Despite the challenges that the industry is currently facing in relation to the current commodity price, we have continued to see a steady stream of visitors to what remains the largest oil and gas event in Europe.
I’ve always been impressed by what there is to see at Offshore Europe, showing in so many ways the breadth and depths, quite literally, that our industry goes to in order to innovate, push new boundaries and find new solutions. I am pleased that this year’s conference and exhibition has upheld that tradition.
Once again, Offshore Europe has demonstrated our industry at its most innovative, which is why it has been such an honour to be part of it all, both as an exhibitor and, personally, as technical chair.
The sophistication of the equipment, incredible expertise of the people that we employ – and the energy and enthusiasm all collected under one roof – have been extremely motivating. This must give the industry confidence in making the changes that we urgently need to see.
One of the challenges facing the industry is in inspiring the next generation, which was the theme for this year’s show. I hope that the honest and open conversation we have had over the last few days, will lead to real progress in this area.
As part of this focus, the Inspire Programme of activities aimed at younger people, was enhanced and provided a whole range of great events throughout the conference. This included opening our doors, for the first time, to under 16 year olds. It’s vitally important we engage with this age group, before they have chosen their career path, specifically the areas of study at school.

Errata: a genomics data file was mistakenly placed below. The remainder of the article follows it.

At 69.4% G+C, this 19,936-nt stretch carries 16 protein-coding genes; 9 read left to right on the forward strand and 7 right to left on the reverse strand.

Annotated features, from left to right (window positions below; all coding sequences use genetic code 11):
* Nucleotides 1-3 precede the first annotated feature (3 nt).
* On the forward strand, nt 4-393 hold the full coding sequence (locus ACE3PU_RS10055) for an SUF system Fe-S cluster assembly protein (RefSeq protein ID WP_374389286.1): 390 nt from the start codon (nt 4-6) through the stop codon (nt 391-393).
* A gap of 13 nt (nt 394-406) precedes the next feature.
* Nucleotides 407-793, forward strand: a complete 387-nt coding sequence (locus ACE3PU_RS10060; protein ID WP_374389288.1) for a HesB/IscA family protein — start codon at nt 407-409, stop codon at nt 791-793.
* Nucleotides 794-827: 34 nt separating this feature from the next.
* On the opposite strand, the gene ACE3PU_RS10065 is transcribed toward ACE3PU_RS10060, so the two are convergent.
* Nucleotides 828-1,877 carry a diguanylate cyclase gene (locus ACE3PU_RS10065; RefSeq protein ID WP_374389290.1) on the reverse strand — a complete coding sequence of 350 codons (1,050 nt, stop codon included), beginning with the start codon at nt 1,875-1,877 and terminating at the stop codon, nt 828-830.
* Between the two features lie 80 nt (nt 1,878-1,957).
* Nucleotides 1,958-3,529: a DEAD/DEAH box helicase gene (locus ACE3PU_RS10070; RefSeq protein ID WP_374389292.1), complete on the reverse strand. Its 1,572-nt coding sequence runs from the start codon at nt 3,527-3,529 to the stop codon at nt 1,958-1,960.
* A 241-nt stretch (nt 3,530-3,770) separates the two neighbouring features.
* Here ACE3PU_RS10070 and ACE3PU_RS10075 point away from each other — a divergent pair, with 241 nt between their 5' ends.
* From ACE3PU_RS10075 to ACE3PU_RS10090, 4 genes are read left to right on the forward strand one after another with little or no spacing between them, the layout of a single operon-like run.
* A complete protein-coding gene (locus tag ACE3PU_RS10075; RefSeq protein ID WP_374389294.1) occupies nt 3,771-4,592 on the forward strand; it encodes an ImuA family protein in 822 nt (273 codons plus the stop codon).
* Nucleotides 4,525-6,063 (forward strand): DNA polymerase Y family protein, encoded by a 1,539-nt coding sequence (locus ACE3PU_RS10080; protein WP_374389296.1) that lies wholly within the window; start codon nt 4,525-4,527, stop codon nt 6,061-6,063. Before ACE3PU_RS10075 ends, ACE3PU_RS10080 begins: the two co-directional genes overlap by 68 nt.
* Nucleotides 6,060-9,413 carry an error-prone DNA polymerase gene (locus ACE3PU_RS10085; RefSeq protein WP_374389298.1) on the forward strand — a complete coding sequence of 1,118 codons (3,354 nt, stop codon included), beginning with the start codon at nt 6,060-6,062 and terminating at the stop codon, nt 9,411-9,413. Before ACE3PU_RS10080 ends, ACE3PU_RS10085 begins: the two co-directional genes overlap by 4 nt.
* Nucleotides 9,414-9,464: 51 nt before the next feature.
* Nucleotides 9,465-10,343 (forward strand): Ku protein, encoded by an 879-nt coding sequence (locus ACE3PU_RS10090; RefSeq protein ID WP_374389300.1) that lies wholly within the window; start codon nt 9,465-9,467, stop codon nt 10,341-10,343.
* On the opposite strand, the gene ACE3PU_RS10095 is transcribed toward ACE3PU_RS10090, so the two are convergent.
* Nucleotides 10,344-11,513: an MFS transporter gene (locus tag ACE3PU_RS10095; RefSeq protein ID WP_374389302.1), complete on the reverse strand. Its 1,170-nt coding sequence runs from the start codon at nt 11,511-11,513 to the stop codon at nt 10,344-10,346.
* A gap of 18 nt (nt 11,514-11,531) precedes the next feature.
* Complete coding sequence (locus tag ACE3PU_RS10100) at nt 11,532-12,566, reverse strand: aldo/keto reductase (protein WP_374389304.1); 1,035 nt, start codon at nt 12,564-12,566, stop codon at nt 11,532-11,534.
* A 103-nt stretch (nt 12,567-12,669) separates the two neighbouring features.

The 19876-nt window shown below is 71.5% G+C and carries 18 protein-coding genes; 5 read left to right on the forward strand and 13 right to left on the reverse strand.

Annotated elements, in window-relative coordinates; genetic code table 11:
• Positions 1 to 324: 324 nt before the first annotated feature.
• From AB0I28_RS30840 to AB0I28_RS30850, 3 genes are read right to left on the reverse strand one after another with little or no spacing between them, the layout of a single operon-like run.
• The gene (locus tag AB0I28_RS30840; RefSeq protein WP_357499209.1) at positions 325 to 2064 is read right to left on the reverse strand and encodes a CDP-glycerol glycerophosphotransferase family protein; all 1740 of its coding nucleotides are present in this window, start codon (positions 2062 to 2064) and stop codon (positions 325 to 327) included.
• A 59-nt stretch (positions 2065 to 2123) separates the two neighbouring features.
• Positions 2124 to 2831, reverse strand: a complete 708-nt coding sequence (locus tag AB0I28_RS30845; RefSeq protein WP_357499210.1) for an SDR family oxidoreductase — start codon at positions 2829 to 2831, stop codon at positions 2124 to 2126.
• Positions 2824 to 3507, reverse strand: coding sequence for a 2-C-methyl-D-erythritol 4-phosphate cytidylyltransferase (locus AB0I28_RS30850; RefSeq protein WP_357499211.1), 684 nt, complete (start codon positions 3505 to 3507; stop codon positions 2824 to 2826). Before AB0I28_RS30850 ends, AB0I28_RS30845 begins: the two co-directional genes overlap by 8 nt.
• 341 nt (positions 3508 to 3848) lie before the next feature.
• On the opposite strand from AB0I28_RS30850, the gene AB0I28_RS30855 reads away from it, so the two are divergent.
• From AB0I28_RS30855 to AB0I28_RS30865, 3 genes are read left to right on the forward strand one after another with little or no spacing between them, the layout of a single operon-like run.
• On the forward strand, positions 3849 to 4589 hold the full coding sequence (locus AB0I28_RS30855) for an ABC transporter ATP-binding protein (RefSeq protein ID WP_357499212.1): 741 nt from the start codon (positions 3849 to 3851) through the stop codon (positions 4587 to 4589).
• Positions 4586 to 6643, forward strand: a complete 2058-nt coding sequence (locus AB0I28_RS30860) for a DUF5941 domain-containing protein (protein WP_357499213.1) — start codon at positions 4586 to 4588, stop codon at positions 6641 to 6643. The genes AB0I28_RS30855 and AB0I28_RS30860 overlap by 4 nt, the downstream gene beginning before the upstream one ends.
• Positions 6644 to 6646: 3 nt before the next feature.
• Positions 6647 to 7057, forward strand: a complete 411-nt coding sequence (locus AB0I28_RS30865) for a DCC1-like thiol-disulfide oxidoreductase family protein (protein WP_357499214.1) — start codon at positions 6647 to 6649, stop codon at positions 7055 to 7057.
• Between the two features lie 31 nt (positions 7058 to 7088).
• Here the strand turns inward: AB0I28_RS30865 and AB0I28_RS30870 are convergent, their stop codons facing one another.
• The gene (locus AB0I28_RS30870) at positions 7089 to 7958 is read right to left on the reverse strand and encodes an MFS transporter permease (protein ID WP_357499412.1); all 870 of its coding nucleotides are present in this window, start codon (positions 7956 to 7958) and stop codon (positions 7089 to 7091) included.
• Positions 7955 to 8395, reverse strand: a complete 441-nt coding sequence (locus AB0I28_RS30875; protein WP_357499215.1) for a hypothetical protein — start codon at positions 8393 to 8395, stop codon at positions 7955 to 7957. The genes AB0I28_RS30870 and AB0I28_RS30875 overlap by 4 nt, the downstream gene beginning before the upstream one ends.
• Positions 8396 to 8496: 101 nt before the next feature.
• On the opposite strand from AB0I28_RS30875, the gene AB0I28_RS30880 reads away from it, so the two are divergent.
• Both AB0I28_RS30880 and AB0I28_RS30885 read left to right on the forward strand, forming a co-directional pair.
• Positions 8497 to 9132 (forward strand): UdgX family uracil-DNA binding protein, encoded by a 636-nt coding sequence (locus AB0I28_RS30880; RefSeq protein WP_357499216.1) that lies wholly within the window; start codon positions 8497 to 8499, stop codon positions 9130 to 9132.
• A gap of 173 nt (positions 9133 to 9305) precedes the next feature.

We will only thrive as an industry if we have the very best minds on our side. Key to that is improved engagement with the next generation, so that when they make decisions about their future they are aware of how fascinating the oil and gas business is, and how, for someone who is ambitious, up for a challenge and keen to make a difference, our industry has so much to offer.
In his opening address, Professor Brian Cox talked about the need for universities and industry to engage in a more compelling way – breaking down barriers or stereotypes. He also talked about the importance of telling a story, or framing our challenges in a way that excites and inspires young minds.
This was echoed in the feedback at our Offshore Europe schools programme, where SPE young professionals presented 15 to 17-year olds with a background to their own recent career paths and experiences of entering our industry. This was supported by a clear passion and enthusiasm for what they do, which lies at the very heart of what we are trying to achieve this year.
Offshore Europe has provided a fantastic opportunity to allow more youngsters to see what we do, the amazing technologies the industry has developed and the opportunities for further innovation.
However the current generation of industry professionals, operators, service companies and suppliers must continue this momentum after Offshore Europe. While we don’t have all the answers yet, it’s important we take this dialogue and turn it in to a clear framework that can be delivered by the industry as a whole.
Charles Woodburn is the chief executive of Expro and Offshore Europe’s conference technical repair